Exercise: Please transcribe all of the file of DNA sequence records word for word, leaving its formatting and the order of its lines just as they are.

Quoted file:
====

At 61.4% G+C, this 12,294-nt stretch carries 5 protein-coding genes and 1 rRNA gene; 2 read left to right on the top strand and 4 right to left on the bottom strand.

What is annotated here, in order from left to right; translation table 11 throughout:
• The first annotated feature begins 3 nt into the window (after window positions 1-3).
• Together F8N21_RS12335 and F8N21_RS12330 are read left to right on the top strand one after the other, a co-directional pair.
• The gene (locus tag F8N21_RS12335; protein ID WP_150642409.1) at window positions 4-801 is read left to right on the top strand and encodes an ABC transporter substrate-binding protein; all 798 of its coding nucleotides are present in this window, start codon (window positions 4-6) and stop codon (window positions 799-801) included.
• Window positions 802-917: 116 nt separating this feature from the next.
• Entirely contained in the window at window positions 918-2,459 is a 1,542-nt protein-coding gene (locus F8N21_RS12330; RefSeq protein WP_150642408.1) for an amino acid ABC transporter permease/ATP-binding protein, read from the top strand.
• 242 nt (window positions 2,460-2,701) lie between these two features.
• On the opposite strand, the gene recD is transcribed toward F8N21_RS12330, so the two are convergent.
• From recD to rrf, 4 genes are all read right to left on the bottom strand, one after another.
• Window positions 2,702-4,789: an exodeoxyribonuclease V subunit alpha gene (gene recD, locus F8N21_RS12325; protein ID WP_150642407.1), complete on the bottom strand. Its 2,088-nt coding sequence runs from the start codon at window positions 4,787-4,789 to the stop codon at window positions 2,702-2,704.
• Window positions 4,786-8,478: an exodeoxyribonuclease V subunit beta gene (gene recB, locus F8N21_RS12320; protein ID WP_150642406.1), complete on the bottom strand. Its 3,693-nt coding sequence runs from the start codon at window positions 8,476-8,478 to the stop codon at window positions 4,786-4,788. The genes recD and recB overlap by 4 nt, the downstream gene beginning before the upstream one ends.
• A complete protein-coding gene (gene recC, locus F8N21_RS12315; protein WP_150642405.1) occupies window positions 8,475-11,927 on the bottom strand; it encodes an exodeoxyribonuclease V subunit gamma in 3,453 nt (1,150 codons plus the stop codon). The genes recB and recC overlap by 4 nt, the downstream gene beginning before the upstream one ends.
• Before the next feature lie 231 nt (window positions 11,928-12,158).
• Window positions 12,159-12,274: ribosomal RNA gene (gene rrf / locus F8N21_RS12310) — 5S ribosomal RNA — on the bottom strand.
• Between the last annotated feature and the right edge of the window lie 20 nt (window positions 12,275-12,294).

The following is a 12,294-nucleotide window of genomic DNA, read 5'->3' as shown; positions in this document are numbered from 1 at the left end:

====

At 61.4% G+C, this 12,294-nt stretch carries 5 protein-coding genes and 1 rRNA gene; 2 read left to right on the top strand and 4 right to left on the bottom strand.

What is annotated here, in order from left to right; translation table 11 throughout:
• The first annotated feature begins 3 nt into the window (after window positions 1-3).
• Together F8N21_RS12335 and F8N21_RS12330 are read left to right on the top strand one after the other, a co-directional pair.
• The gene (locus tag F8N21_RS12335; protein ID WP_150642409.1) at window positions 4-801 is read left to right on the top strand and encodes an ABC transporter substrate-binding protein; all 798 of its coding nucleotides are present in this window, start codon (window positions 4-6) and stop codon (window positions 799-801) included.
• Window positions 802-917: 116 nt separating this feature from the next.
• Entirely contained in the window at window positions 918-2,459 is a 1,542-nt protein-coding gene (locus F8N21_RS12330; RefSeq protein WP_150642408.1) for an amino acid ABC transporter permease/ATP-binding protein, read from the top strand.
• 242 nt (window positions 2,460-2,701) lie between these two features.
• On the opposite strand, the gene recD is transcribed toward F8N21_RS12330, so the two are convergent.
• From recD to rrf, 4 genes are all read right to left on the bottom strand, one after another.
• Window positions 2,702-4,789: an exodeoxyribonuclease V subunit alpha gene (gene recD, locus F8N21_RS12325; protein ID WP_150642407.1), complete on the bottom strand. Its 2,088-nt coding sequence runs from the start codon at window positions 4,787-4,789 to the stop codon at window positions 2,702-2,704.
• Window positions 4,786-8,478: an exodeoxyribonuclease V subunit beta gene (gene recB, locus F8N21_RS12320; protein ID WP_150642406.1), complete on the bottom strand. Its 3,693-nt coding sequence runs from the start codon at window positions 8,476-8,478 to the stop codon at window positions 4,786-4,788. The genes recD and recB overlap by 4 nt, the downstream gene beginning before the upstream one ends.
• A complete protein-coding gene (gene recC, locus F8N21_RS12315; protein WP_150642405.1) occupies window positions 8,475-11,927 on the bottom strand; it encodes an exodeoxyribonuclease V subunit gamma in 3,453 nt (1,150 codons plus the stop codon). The genes recB and recC overlap by 4 nt, the downstream gene beginning before the upstream one ends.
• Before the next feature lie 231 nt (window positions 11,928-12,158).
• Window positions 12,159-12,274: ribosomal RNA gene (gene rrf / locus F8N21_RS12310) — 5S ribosomal RNA — on the bottom strand.
• Between the last annotated feature and the right edge of the window lie 20 nt (window positions 12,275-12,294).

The following is a 12,294-nucleotide window of genomic DNA, read 5'->3' as shown; positions in this document are numbered from 1 at the left end: